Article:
When the 2003 World Cup came around, Graeme Smith had been on the international circuit for just about a year. He was not a regular member of the South African playing eleven, though, with Gary Kirsten and Herschelle Gibbs opening the batting for South Africa. However, the way that he not only cemented his place in the side but also became captain, is evidence of his immense talent and dynamic personality.
Starting out in 2003
The southpaw’s opportunities were few when the cricket carnival came to his nation. Smith got his chance in the match where two brilliant hundreds were hit against New Zealand . He helped the first centurion, Gibbs, raise 60 in an opening stand inside 10 overs. Smith was dismissed for 23, and Gibbs went on to hammer a superb 143. The Kiwi skipper Stephen Fleming repaid the compliment amid rain, as he carved out a magnificent 134 of his own to upstage the hosts.
The next appearance was in the face-off with Canada, with Kirsten dropping down to No. 3. Amazingly, the minnows created a flutter, with their opening bowlers dismissing the seasoned Gibbs, Kirsten and Jacques Kallis cheaply. South Africa slid to 23 for three. Smith got together with Boeta Dippenaar to salvage the innings. They put on 109, which set the side on its way to a competitive total and an easy victory. Smith scored 63 off 79 deliveries with six boundaries.
Everything hinged on their last Pool B match. Sri Lanka set a stiff target, putting up 268 for nine on the board. Smith and Gibbs provided just the right platform, raising 65 in 11 overs. Then, the first delivery from a spinner, Aravinda de Silva, consumed Smith. He scored 35 off 34 deliveries with five boundaries.
Wickets began to fall at regular intervals just as the weather started looking ominous. In a horrible blunder, the Proteas assumed the par score by the Duckworth-Lewis method to be the winning one and ended up tying the game they needed to win. For the second successive World Cup, South Africa exited by way of a tie in heart-breaking circumstances. Smith had performed fairly well for a newcomer who was in and out of the side.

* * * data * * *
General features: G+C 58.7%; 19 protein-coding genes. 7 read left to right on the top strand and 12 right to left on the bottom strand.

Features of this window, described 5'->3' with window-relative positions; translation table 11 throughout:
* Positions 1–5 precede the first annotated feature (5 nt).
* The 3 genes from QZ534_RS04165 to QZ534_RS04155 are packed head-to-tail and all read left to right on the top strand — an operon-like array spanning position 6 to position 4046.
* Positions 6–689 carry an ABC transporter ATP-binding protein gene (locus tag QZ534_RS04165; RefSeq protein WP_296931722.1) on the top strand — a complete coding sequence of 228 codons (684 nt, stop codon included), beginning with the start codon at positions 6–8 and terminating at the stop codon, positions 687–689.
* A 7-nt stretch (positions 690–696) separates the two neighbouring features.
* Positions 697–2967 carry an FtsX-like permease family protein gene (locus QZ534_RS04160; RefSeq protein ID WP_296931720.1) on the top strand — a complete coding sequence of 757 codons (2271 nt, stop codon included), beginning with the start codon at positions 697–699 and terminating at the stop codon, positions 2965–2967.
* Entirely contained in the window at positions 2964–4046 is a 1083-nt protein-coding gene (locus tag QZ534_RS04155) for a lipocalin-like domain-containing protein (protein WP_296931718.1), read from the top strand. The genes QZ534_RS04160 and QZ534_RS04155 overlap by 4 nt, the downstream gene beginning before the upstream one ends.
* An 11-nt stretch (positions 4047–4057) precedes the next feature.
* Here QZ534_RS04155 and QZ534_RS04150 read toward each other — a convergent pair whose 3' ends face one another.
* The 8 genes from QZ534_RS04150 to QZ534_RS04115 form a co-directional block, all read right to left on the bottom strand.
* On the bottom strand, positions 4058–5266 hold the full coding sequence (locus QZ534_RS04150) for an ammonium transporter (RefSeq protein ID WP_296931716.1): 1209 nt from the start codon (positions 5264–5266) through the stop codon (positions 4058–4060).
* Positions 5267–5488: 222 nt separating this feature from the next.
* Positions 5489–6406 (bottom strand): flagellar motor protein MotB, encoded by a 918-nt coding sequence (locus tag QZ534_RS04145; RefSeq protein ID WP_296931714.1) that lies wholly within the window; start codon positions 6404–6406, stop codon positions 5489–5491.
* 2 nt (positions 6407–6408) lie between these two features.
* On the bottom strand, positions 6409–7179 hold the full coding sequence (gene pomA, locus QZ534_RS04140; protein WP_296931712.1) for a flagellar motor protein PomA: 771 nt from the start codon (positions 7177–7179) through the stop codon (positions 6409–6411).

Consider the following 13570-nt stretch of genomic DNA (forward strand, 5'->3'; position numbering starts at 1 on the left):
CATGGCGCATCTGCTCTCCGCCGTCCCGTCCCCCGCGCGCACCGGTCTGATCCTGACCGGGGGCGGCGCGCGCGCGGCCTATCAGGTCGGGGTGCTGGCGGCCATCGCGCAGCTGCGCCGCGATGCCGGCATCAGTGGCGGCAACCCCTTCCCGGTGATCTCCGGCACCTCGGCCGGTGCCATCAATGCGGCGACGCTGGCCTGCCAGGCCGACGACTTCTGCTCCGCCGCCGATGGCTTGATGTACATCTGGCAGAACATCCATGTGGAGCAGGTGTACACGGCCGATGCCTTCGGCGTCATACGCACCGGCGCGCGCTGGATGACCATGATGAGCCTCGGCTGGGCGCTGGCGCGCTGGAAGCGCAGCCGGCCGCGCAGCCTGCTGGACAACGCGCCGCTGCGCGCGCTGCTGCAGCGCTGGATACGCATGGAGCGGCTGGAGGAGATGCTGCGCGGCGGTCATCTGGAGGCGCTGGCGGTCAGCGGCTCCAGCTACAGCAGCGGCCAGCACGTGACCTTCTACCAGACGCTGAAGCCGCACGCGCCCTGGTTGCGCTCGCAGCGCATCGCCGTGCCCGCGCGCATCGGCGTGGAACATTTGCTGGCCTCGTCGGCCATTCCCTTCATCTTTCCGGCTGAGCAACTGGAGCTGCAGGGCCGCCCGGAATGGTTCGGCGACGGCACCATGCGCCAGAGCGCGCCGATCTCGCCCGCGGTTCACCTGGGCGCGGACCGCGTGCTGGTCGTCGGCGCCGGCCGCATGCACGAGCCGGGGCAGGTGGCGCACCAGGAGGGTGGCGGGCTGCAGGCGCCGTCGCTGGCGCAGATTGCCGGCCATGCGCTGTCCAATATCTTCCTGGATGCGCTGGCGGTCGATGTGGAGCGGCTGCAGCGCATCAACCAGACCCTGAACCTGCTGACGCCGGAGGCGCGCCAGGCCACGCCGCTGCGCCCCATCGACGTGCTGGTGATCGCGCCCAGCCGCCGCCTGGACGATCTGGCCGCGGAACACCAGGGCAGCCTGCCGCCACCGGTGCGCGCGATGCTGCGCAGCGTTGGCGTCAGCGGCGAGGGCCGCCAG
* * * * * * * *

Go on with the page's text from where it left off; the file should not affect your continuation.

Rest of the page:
Things changed dramatically for Smith as he was handed the captaincy after this tournament at the age of 22, the youngest in his country’s history. Suddenly, he emerged as a larger-than-life character. His willow too kept pace with that growing stature.
Flashes of brilliance in 2007
It was an onerous task for skipper Graeme Smith in the Caribbean in 2007. The first match, though, was a picnic in Warner Park. Heavy overnight rain had left a drenched outfield that curtailed the match to a 40-overs-a-side game, which was just as well for the Dutch. A.B. de Villiers returned to the quiet of the dressing room off the second delivery, but Smith and Kallis enjoyed themselves in a 114-run stand in 18.4 overs. Smith slammed 67 off 59 balls with six fours and 2 sixes. Kallis hit an unbeaten 128 off 109 balls.
There was a shower of sixes, a total of 18, unprecedented in a one day game.. Every batsman had his fill. Herschelle Gibbs lashed seven, including six of them in a Daan van Bunge over. Mark Boucher raced to the fastest World Cup fifty in a mere 21 balls, a record that another wicketkeeper Brendon McCullum soon broke by one delivery, and then went even faster in 2015. All the seven bowlers were hit for sixes. Holland crumbled to a heavy defeat.
After restricting another minnows Scotland to 186 for eight, Smith and de Villiers plundered 134 runs in 15.5 overs. De Villiers was out for 62, but Smith went on to score 91 off just 65 balls with 13 fours and a six. This was to be his highest in the World Cup. His side won by seven wickets with only 23.2 overs bowled.